SAN JOSE, Calif. - Samsung Electronics Co. Ltd. has acquired display technology firm Liquavista BV for an undisclosed price.
Based in Eindhoven, the Netherlands, Liquavista was founded in 2006 as a spin-out from the Philips Research Labs. It offers a new type of electronic display technology known as electrowetting for applications in e-readers, mobile phones, media players and other mobile devices.
''The electrowetting technology, which operates in transmissive, reflective, transparent and transflective modes, enables the creation of displays with bright, colorful images with dramatically reduced power consumption. Offering more than twice the transmittance of LCD technology and able to operate at low frequencies, displays utilizing electrowetting consume just 10 percent of the battery power of existing display technologies,'' according South Korea's Samsung.
Last year, Liquavista announced the launch of a display platform for transflective displays called LiquavistaVivid. Also last year, Liquavista said it was working with Freescale Semiconductor Inc., a supplier of microprocessors for e-readers.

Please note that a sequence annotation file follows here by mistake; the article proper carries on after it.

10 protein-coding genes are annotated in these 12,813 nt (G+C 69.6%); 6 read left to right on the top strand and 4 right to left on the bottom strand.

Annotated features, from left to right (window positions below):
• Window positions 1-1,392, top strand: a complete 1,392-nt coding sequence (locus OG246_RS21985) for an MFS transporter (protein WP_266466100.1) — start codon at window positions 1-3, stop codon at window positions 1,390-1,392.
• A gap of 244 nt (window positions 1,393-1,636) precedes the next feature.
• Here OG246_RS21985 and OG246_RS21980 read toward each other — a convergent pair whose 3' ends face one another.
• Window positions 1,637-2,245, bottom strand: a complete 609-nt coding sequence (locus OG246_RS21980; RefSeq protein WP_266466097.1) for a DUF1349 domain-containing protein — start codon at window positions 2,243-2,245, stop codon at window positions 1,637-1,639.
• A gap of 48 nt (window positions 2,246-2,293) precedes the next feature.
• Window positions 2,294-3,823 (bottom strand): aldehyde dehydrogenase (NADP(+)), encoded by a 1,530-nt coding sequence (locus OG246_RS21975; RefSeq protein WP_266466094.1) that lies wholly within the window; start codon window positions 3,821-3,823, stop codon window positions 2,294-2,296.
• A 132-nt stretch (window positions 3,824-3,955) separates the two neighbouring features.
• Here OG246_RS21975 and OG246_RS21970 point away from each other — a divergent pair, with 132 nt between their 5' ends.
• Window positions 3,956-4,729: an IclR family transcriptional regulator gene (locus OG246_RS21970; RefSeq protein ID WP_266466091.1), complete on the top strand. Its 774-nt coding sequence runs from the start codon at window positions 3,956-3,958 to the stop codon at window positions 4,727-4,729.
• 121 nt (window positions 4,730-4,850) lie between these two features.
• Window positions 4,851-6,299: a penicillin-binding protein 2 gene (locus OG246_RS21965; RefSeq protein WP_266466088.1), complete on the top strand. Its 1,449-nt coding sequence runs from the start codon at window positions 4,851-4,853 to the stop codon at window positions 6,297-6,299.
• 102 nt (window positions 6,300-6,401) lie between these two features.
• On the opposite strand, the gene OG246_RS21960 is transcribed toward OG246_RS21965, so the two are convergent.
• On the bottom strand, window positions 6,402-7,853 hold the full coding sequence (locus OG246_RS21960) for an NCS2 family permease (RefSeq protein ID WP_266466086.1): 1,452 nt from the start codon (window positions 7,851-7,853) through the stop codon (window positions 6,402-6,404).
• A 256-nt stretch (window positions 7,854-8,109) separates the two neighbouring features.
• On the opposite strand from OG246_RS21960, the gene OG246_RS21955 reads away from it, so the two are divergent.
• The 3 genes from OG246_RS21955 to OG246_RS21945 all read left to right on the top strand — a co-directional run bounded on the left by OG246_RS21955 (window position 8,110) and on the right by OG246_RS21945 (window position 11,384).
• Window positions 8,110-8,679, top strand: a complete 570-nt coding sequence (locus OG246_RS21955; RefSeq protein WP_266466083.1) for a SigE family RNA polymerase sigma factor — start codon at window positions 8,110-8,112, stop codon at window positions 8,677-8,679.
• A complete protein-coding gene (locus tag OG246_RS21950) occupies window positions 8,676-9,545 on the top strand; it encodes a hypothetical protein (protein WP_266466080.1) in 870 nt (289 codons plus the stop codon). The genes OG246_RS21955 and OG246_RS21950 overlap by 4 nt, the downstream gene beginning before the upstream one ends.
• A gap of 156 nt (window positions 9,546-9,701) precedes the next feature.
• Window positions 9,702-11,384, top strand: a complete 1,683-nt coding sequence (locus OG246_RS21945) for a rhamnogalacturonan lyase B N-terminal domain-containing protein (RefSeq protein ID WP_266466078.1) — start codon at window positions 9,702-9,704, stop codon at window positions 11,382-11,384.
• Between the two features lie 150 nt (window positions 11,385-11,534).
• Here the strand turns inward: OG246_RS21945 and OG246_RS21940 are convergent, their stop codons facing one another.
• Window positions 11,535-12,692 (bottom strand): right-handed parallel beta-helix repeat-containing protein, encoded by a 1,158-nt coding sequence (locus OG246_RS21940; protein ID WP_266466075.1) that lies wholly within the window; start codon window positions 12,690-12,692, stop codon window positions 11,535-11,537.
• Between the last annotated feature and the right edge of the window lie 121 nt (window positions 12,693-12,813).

Liquavista recently closed a Series D round of funding of 7 million euros (about $9.5 million). The company said the money would be used to accelerate the commercialization of its electrowetting display technology and its appearance in products in 2011. All of Liquavista's existing investors took part in the round: Amadeus Capital Partners, GIMV, Prime Technology Ventures and Applied Ventures.
So hold off on getting that e-reader, and I think apple's iPad and others will also suffer with a true colour e-paper device out there. And again Philips leads the world in fundamental technology for consumer electronics.
A decent color "electronic ink" is a big, big deal. In October an engadget review gushes about the technology but describes it as still too theoretical. Samsung taking this on, I am hopeful, could mean its ready for primetime.
David Patterson, known for his pioneering research that led to RAID, clusters and more, is part of a team at UC Berkeley that recently made its RISC-V processor architecture an open source hardware offering. We talk with Patterson and one of his colleagues behind the effort about the opportunities they see, what new kinds of designs they hope to enable and what it means for today’s commercial processor giants such as Intel, ARM and Imagination Technologies.